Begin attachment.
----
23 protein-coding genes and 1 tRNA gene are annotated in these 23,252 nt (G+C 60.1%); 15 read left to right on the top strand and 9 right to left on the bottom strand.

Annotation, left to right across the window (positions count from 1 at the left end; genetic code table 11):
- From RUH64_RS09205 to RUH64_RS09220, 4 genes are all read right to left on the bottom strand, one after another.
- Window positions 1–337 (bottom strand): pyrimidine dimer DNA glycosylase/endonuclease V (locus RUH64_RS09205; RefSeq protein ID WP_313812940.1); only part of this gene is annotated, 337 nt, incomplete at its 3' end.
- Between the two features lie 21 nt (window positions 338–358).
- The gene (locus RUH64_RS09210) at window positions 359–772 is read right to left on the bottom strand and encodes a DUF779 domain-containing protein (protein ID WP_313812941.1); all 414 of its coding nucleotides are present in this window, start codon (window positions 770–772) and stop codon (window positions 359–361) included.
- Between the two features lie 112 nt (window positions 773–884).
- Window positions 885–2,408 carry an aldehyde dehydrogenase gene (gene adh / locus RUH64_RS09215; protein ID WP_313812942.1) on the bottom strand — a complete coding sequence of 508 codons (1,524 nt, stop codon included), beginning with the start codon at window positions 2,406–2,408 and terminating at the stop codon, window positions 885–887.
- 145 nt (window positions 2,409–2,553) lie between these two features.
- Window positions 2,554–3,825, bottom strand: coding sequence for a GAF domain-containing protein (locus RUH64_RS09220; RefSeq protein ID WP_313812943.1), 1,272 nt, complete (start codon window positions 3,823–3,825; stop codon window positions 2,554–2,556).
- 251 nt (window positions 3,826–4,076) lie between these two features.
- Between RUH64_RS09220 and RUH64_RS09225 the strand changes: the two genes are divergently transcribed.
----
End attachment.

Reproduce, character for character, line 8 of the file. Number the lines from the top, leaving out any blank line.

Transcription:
- Window positions 885–2,408 carry an aldehyde dehydrogenase gene (gene adh / locus RUH64_RS09215; protein ID WP_313812942.1) on the bottom strand — a complete coding sequence of 508 codons (1,524 nt, stop codon included), beginning with the start codon at window positions 2,406–2,408 and terminating at the stop codon, window positions 885–887.